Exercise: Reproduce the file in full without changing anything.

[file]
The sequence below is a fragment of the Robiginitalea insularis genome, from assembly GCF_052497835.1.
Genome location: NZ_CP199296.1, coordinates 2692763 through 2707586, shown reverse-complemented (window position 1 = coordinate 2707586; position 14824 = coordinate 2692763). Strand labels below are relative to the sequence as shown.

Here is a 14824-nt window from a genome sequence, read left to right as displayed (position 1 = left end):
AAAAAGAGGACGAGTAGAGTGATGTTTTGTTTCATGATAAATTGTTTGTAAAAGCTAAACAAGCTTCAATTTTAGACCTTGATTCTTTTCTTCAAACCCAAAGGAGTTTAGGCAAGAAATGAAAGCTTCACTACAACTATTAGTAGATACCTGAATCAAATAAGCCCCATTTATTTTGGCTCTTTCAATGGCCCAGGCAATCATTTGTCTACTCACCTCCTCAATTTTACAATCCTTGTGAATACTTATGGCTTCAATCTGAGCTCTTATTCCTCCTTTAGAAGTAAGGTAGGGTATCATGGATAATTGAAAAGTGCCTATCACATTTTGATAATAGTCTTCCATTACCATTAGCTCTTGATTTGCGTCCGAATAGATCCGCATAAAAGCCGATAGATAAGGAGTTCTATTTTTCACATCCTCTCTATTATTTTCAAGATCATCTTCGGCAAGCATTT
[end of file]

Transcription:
The sequence below is a fragment of the Robiginitalea insularis genome, from assembly GCF_052497835.1.
Genome location: NZ_CP199296.1, coordinates 2692763 through 2707586, shown reverse-complemented (window position 1 = coordinate 2707586; position 14824 = coordinate 2692763). Strand labels below are relative to the sequence as shown.

Here is a 14824-nt window from a genome sequence, read left to right as displayed (position 1 = left end):
AAAAAGAGGACGAGTAGAGTGATGTTTTGTTTCATGATAAATTGTTTGTAAAAGCTAAACAAGCTTCAATTTTAGACCTTGATTCTTTTCTTCAAACCCAAAGGAGTTTAGGCAAGAAATGAAAGCTTCACTACAACTATTAGTAGATACCTGAATCAAATAAGCCCCATTTATTTTGGCTCTTTCAATGGCCCAGGCAATCATTTGTCTACTCACCTCCTCAATTTTACAATCCTTGTGAATACTTATGGCTTCAATCTGAGCTCTTATTCCTCCTTTAGAAGTAAGGTAGGGTATCATGGATAATTGAAAAGTGCCTATCACATTTTGATAATAGTCTTCCATTACCATTAGCTCTTGATTTGCGTCCGAATAGATCCGCATAAAAGCCGATAGATAAGGAGTTCTATTTTTCACATCCTCTCTATTATTTTCAAGATCATCTTCGGCAAGCATTT